"You can always Google me now," poignantly said Ted Ginn, Jr. as he reflected on his legacy after announcing his retirement from the NFL on Friday.
From his days in little league to the pros, he stands on the memories he made playing a sport he truly loved.
Ginn's father and family have been the backbone of Ted Ginn, Jr. His father, Ted Ginn, Sr. is well-known as an Akron, Ohio high school coach of football and track state champions.
He has mentored many young athletes to make it to the NFL, including his son, Ted Ginn, Jr. The Ginns' connection to Louisiana stems from Senior being a native of the state.
GINN, JR. IN NEW ORLEANS
Junior brought the Ginn family full circle when he signed a three-year, $11M deal as a free-agent wideout with New Orleans on March 9, 2017.
Saints fans can rattle off the best punt and kick returners in the team's history. Ted Ginn Jr.'s special teams' accomplishments will be overshadowed by the Saints' returners like Joe Gilliam, Tyrone Hughes, Micheal Lewis, Darren Sproles, and Deonte Harris. Since 2007, only Josh Cribbs (10,844 yds), Devin Hester (9,900 yds), and Darren Sproles (9,677) eclipse Ginn's 9,523 yards of most combined return yards in the NFL.
GINN: "ULTIMATE TEAM PLAYER"
The reason. New Orleans' rare usage of Ginn as a returner totaled 26 combined returns for a meager 160 yards. His primary role was to be Michael Thomas' No. 2 receiver. Supporting his fellow Ohio State alum and adding speed as a 'deep threat' was his forte with the Saints.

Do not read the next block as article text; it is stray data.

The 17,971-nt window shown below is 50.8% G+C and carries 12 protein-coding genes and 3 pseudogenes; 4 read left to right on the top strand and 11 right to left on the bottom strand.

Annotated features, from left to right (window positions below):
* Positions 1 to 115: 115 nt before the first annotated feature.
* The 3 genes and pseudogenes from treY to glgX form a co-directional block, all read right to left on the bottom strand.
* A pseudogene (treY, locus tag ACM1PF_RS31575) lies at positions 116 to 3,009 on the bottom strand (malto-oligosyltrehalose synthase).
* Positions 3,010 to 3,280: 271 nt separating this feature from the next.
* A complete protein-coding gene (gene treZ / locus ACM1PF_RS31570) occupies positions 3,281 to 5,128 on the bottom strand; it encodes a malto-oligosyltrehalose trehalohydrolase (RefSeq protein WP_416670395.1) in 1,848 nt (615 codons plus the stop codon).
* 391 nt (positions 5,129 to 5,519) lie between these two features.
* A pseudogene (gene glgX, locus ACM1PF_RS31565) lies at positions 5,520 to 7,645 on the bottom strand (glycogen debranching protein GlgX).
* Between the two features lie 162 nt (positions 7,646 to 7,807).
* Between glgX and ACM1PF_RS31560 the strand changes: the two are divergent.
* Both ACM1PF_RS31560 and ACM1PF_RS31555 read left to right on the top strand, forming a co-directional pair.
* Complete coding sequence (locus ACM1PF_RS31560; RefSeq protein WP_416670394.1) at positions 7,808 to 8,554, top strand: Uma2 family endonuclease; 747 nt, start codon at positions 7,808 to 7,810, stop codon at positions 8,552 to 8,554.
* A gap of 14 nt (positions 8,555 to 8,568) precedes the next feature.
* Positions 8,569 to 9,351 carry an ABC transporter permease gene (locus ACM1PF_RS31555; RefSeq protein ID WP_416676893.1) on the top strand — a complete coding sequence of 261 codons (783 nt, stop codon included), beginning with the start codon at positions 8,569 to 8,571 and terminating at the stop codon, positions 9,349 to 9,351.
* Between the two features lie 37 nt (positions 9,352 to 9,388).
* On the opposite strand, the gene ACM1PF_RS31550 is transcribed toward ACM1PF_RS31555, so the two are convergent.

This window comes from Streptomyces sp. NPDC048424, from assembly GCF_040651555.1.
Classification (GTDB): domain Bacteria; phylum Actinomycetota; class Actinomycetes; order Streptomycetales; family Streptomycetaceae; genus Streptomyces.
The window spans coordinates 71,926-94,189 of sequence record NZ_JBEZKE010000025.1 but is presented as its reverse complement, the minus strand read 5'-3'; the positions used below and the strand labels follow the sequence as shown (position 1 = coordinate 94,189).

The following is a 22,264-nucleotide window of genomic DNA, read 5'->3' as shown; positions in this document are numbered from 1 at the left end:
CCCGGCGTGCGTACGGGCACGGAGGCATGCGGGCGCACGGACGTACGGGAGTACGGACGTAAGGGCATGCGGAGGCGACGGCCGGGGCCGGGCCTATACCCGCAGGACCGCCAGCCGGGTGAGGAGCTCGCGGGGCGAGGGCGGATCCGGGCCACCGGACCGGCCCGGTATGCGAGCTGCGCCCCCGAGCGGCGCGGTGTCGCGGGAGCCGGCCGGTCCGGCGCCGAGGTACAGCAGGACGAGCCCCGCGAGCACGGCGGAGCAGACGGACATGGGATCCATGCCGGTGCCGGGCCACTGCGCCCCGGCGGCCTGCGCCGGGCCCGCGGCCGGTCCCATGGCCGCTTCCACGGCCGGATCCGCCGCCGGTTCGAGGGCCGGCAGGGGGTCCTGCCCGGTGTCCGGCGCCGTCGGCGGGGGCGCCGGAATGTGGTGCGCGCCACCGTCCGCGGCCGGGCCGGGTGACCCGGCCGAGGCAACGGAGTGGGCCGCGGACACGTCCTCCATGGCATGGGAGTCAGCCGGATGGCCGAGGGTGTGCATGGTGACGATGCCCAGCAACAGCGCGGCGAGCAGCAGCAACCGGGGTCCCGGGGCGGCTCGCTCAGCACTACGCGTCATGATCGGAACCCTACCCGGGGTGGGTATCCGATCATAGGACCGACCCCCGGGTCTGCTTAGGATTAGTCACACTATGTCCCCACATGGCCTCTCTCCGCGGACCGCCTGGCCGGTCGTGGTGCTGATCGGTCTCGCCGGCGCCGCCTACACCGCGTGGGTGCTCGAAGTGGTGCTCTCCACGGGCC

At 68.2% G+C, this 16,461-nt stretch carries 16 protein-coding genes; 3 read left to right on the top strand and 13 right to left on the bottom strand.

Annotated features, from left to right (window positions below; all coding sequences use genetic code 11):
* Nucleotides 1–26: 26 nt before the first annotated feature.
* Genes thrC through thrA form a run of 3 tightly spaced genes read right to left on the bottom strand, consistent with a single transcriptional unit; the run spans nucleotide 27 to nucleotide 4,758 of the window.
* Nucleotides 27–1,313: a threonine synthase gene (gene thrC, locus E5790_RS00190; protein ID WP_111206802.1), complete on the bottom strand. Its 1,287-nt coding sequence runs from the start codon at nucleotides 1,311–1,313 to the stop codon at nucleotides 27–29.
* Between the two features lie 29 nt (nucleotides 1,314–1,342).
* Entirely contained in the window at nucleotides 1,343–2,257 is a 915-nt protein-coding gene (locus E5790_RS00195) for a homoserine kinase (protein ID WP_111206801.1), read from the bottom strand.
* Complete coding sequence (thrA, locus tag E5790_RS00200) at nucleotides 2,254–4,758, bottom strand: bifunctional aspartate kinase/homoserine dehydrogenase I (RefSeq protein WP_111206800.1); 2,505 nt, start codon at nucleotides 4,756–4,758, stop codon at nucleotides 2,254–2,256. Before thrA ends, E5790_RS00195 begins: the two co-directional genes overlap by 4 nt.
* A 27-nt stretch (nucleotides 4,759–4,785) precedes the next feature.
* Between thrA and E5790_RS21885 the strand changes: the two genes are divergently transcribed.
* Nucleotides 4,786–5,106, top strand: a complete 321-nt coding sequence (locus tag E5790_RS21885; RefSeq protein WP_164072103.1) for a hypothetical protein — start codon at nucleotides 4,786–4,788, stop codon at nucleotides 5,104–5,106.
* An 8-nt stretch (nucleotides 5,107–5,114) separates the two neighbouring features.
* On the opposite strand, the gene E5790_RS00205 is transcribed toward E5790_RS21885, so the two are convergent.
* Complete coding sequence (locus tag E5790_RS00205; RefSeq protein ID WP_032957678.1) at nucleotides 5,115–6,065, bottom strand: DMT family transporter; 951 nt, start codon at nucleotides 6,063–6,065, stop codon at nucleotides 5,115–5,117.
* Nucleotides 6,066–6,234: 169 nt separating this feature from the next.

Brees did not take plenty of deep shots to Ginn, but when he did, they were potent. Ginn gave Saints quarterbacks 86.7 (2018) and 82.5 (2019) ratings when he was targeted in the offense. He arrived in 2017, and it was his best statistical season with the team. Ginn caught 53 passes for 787 yards with a 75.7% catch rate.
Ginn's production decreased in 2018 and 2019. New Orleans placed him on injured reserve due to a knee injury and he played 5 games that season. In 2019, he dropped balls seven footballs. Still, head coach Sean Payton kept Ginn in the offensive strategy and he knew his role.
Playing second fiddle to Michael Thomas wasn't an easy task. Quietly, Ginn's best asset was his ability to extend drives - especially for Brees. His 66 receptions for first downs were critical.
But none wasn't more significant than when he leaped to snag Brees' 43-yard pass over the Rams' Joyner in the 2019 NFC Championship game with 2:00 minutes remaining in the contest. His play set up the Saints at the 13-yard line and primed to send the team to Super Bowl 53. Sadly, the NOLA NO CALL erased the Saints' chances at a second Lombardi Trophy, but Ginn did his part to help.
In his three seasons with the Saints, Ginn notched 100 receptions for 1,417 yards and eight touchdowns.
NFL Network's Total Access' Andrew Hawkins asked of Ginn, Jr., "what you want your legacy to be when those [young] guys talk about the career of Ted Ginn Jr?"
Ginn reflected, "I mean, respectful, dedicated played his heart out every time, respected again, always looked out for the next man.
One of the most ultimate team players. Never was a selfish guy. Played his role and in every role that he had to played no matter if he was the number one guy, or number five.
I came into this league as a special teamer, got the opportunity to be a receiver. And just put my head down and just stuck to it. And if any kid, if I could do it any kid can do it."
Ted Ginn, Jr. on NFL Total Access
In some ways, Ginn, Jr.'s importance was understated as the Saints No. 2 across from Thomas. Looking back on his days, he brought stability to the position and cleared a path for Thomas to amass receptions and records.
His stint was short in New Orleans, but Ted Ginn, Jr.'s impact and his role was truly appreciated by Saints fans and Who Dats from all over the world.